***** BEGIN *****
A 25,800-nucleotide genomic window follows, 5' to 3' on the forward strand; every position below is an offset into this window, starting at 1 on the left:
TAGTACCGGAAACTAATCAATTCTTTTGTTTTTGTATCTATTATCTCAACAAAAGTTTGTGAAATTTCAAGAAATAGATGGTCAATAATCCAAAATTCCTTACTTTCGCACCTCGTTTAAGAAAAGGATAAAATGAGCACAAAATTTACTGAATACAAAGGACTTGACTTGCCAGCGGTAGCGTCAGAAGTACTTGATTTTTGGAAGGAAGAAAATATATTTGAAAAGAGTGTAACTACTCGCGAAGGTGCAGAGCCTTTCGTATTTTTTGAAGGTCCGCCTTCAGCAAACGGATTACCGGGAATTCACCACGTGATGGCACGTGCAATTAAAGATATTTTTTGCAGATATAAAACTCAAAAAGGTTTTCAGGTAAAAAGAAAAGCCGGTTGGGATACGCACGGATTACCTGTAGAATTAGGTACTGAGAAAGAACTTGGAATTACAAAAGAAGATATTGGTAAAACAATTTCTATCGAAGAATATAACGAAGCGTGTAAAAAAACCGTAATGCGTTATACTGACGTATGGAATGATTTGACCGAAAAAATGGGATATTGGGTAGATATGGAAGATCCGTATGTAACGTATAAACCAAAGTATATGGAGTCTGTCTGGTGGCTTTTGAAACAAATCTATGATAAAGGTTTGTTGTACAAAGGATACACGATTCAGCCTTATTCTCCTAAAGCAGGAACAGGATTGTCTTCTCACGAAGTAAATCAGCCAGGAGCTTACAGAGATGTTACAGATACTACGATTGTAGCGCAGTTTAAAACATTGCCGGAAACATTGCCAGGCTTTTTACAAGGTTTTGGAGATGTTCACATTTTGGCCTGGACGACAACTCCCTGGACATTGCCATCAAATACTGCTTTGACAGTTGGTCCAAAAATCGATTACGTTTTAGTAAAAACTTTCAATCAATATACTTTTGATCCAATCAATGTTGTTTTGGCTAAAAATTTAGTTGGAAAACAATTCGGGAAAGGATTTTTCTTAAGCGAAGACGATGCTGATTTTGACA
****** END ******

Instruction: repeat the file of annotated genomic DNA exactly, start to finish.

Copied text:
A 25,800-nucleotide genomic window follows, 5' to 3' on the forward strand; every position below is an offset into this window, starting at 1 on the left:
TAGTACCGGAAACTAATCAATTCTTTTGTTTTTGTATCTATTATCTCAACAAAAGTTTGTGAAATTTCAAGAAATAGATGGTCAATAATCCAAAATTCCTTACTTTCGCACCTCGTTTAAGAAAAGGATAAAATGAGCACAAAATTTACTGAATACAAAGGACTTGACTTGCCAGCGGTAGCGTCAGAAGTACTTGATTTTTGGAAGGAAGAAAATATATTTGAAAAGAGTGTAACTACTCGCGAAGGTGCAGAGCCTTTCGTATTTTTTGAAGGTCCGCCTTCAGCAAACGGATTACCGGGAATTCACCACGTGATGGCACGTGCAATTAAAGATATTTTTTGCAGATATAAAACTCAAAAAGGTTTTCAGGTAAAAAGAAAAGCCGGTTGGGATACGCACGGATTACCTGTAGAATTAGGTACTGAGAAAGAACTTGGAATTACAAAAGAAGATATTGGTAAAACAATTTCTATCGAAGAATATAACGAAGCGTGTAAAAAAACCGTAATGCGTTATACTGACGTATGGAATGATTTGACCGAAAAAATGGGATATTGGGTAGATATGGAAGATCCGTATGTAACGTATAAACCAAAGTATATGGAGTCTGTCTGGTGGCTTTTGAAACAAATCTATGATAAAGGTTTGTTGTACAAAGGATACACGATTCAGCCTTATTCTCCTAAAGCAGGAACAGGATTGTCTTCTCACGAAGTAAATCAGCCAGGAGCTTACAGAGATGTTACAGATACTACGATTGTAGCGCAGTTTAAAACATTGCCGGAAACATTGCCAGGCTTTTTACAAGGTTTTGGAGATGTTCACATTTTGGCCTGGACGACAACTCCCTGGACATTGCCATCAAATACTGCTTTGACAGTTGGTCCAAAAATCGATTACGTTTTAGTAAAAACTTTCAATCAATATACTTTTGATCCAATCAATGTTGTTTTGGCTAAAAATTTAGTTGGAAAACAATTCGGGAAAGGATTTTTCTTAAGCGAAGACGATGCTGATTTTGACA